When the Son of Man comes in his glory, and all the angels with him, then he will sit on the throne of his glory. All the nations will be gathered before him, and he will separate people one from another as a shepherd separates the sheep from the goats.
In my experience, Christians tend to gravitate toward one of two poles, and I don’t mean liberal or conservative, evangelical or progressive, Democrat or Republican. Rather, some of us are what a friend once described as “John 3.16 Christians,” while others see ourselves more as “Matthew 25 Christians.”
John 3.16, perhaps the most quoted passage in the New Testament, is a succinct declarative statement:
For God so loved the world that he gave his only begotten son that all who believe in him should not perish but have eternal life.
Jesus is speaking these words to Nicomedus, the Pharisee who came to Jesus by night. Jesus tells Nicodemus that no one can see the Kingdom of God without being born “from above,” or “of water and Spirit.” The focus of their exchange is the importance of believing in Jesus. Those who believe in Him will enjoy eternal life. In subsequent verses Jesus states that those who do not believe are condemned.
In contrast, Matthew 25:31-46 is a parable of final judgment in which belief doesn’t factor at all. The Son of Man will come, Jesus says, and separate people as a shepherd separates sheep from goats. Those he will welcome into the Kingdom of God lived lives of compassion and mercy.
For I was hungry and you gave me food, I was thirsty and you gave me something to drink, I was a stranger and you welcomed me, I was naked and you gave me clothing, I was sick and you took care of me, I was in prison and you visited me.” . . . “Truly I tell you, just as you did it to one of the least of these who are members of my family, you did it to me.”
As in John 3.16, there is condemnation in Matthew 25 for those who do not offer compassion to others. They will be turned away at the end of the age and sent to eternal punishment.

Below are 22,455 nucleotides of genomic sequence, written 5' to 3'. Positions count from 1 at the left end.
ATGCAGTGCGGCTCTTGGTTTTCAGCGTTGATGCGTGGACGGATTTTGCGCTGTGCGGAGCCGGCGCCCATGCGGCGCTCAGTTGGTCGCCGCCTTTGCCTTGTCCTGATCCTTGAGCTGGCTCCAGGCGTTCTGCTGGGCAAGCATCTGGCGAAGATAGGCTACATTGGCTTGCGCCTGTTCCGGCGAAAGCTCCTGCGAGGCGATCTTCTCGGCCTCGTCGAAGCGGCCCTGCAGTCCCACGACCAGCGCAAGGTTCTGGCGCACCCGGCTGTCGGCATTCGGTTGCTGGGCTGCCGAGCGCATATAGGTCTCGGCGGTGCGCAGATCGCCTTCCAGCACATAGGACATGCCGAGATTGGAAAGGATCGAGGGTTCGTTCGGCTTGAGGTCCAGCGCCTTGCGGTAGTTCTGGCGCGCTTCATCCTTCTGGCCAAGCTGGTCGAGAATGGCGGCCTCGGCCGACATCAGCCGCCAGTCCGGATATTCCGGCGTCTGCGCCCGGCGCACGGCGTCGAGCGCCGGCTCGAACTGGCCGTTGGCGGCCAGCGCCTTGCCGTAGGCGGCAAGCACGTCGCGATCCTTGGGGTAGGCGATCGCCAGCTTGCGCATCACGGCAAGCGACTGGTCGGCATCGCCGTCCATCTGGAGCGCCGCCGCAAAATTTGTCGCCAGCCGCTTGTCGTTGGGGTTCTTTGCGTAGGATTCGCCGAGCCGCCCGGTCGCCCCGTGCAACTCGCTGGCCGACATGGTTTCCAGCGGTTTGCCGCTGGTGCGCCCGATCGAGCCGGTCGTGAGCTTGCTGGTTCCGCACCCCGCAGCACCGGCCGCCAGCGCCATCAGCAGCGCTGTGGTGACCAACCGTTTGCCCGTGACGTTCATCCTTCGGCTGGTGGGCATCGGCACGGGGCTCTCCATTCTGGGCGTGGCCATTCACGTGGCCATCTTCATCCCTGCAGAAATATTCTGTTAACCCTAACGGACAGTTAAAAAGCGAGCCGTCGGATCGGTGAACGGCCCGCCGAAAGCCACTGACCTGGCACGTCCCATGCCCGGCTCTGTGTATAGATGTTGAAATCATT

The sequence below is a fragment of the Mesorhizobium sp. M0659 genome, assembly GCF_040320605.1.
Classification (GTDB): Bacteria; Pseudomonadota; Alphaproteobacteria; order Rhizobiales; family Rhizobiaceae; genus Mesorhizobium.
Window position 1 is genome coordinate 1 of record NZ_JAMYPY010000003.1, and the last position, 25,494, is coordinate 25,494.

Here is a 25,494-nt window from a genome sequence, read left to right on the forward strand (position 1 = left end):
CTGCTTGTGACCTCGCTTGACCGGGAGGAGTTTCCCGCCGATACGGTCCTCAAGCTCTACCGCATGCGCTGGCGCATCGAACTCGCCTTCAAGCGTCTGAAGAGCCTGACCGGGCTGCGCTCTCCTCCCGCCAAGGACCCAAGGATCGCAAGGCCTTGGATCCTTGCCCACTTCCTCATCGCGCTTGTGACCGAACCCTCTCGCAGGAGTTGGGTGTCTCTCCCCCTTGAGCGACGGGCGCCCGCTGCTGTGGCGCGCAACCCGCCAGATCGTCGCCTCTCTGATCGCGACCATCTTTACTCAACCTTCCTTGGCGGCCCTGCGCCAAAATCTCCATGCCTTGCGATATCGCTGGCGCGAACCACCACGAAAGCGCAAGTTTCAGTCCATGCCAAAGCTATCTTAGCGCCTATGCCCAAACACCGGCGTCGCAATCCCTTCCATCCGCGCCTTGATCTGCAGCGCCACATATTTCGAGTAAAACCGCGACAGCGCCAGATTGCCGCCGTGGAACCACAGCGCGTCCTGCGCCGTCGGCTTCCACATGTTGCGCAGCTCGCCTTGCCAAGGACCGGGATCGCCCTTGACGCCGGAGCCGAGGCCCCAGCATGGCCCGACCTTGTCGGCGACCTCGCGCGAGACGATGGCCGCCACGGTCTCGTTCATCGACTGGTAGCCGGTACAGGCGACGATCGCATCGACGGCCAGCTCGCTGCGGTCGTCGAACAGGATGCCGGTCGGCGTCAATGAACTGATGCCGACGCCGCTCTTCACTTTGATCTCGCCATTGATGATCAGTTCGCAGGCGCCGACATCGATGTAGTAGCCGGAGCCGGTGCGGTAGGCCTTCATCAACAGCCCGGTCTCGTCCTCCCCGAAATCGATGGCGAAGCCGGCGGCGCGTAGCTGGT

Most Episcopalians, though certainly not all, gravitate toward the Matthew 25 end of the Christian spectrum. In general, we’re more comfortable focusing on actions rather than on belief. There’s much to be commended about our focus on deeds and our willingness to be held accountable to such high standards of compassion. Yet there can be a hollowness to faith that isn’t grounded in a living relationship with Christ, and a tendency for harsh judgments of those who don’t see faith in Christ as we do. There’s a similar harshness in judgment among some Christians whose focus is on correct belief. Indeed, no one is harder on one type of Christians than other Christians on the opposite side of the John 3.16–Matthew 25 continuum.
This week I’ve been thinking about my own judgment day, what awaits on the other side of this life. This is I know: if my eternal salvation, whatever that means, depends upon either the purity of my belief or the depth of my compassion, I am lost.
Whenever I come across passages of Scripture that divide people into two groups, I see myself in both. A part of me believes in Jesus with all my heart. Another part echoes the cry of a desperate parent who came to Jesus seeking healing for his child: “Help my unbelief!” I can identify times when I have offered food to the hungry, clothes for the naked, and when I cared for the sick and those in prison. But I know all too well I am also that person who has turned away in indifference and fatigue.
Thus I am both a John 3.16 and a Matthew 25 Christian, trusting in Jesus more than I trust in myself. For that reason, I cannot judge others for their faith or lack of it; for their compassion or lack of it. In truth, as a sinner, sometimes I do judge, but then I am reminded of Jesus’ words: “Why do you see the speck in your neighbor’s eye but do not notice the log in your own eye?” (Matt. 7:3)
But what I can do is urge you, as I urge myself, to draw closer to Christ. Draw closer to Him in faith, on the edges of your day, in prayer and reflection on Scripture. Draw closer to Him by loving other people, and in particular, those in need of mercy and kindness. Some may be in prison, or hospital, or in a refugee camp. They may be your next door neighbor, or a member of your family.
As Christians we need not feel compelled to choose between belief and mercy, but rather see them as part of the same call–to know Jesus and his love for us, and then to share that love as best we can. Thankfully, we can leave matters of final judgement in God’s hands.